The practice of rigorous honesty, of opening our hearts and minds, and the willingness to go to any lengths to have a spiritual awakening are essential to our recovery.
Our old ideas and ways of life no longer work for us. Our suffering shows us that we need to let go absolutely. We surrender ourselves to a Power greater than ourselves.
Here are the steps we take which are suggested for recovery:
1. We admitted we were powerless over marijuana, that our lives had become unmanageable.
2. Came to believe that a Power greater than ourselves could restore us to sanity.
3. Made a decision to turn our will and our lives over to the care of God, as we understood God.
4. Made a searching and fearless moral inventory of ourselves.
5. Admitted to God, to ourselves, and to another human being the exact nature of our wrongs.
6. Were entirely ready to have God remove all these defects of character.
7. Humbly asked God to remove our shortcomings.
8. Made a list of all persons we had harmed, and became willing to make amends to them all.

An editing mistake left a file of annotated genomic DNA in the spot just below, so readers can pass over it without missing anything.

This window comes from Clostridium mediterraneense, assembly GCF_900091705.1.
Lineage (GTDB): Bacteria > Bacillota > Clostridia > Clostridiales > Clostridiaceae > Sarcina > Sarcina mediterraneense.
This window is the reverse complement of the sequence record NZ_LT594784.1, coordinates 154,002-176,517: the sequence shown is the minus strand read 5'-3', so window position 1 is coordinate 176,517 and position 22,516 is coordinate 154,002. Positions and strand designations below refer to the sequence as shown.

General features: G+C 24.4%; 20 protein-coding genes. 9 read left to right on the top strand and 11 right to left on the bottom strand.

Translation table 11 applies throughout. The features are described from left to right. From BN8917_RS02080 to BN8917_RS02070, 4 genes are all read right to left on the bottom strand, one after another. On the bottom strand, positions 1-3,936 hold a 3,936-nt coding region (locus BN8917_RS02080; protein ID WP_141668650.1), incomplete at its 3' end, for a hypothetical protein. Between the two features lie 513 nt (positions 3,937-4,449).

9. Made direct amends to such people wherever possible, except when to do so would injure them or others.
10. Continued to take personal inventory and when we were wrong, promptly admitted it.
11. Sought through prayer and meditation to improve our conscious contact with God, as we understood God, praying only for knowledge of God's will for us and the power to carry that out.
12. Having had a spiritual awakening as the result of these steps, we tried to carry this message to marijuana addicts and to practice these principles in all our affairs.
Do not be discouraged; none of us are saints. Our program is not easy, but it is simple. We strive for progress, not perfection. Our experiences, before and after we entered recovery, teach us three important ideas:
• That we are marijuana addicts and cannot manage our own lives;
• That probably no human power can relieve our addiction; and
• That our Higher Power can and will if sought.
The Twelve Steps and Twelve Traditions are adapted with permission of Alcoholics Anonymous World Services, Inc. Permission to adapt the Twelve Steps and Twelve Traditions does not mean that AA is in any way affiliated with this program. AA is a program of recovery from alcoholism---use of the Steps and Traditions in connection with programs and activities which are patterned after AA, but which address other problems, does not imply otherwise.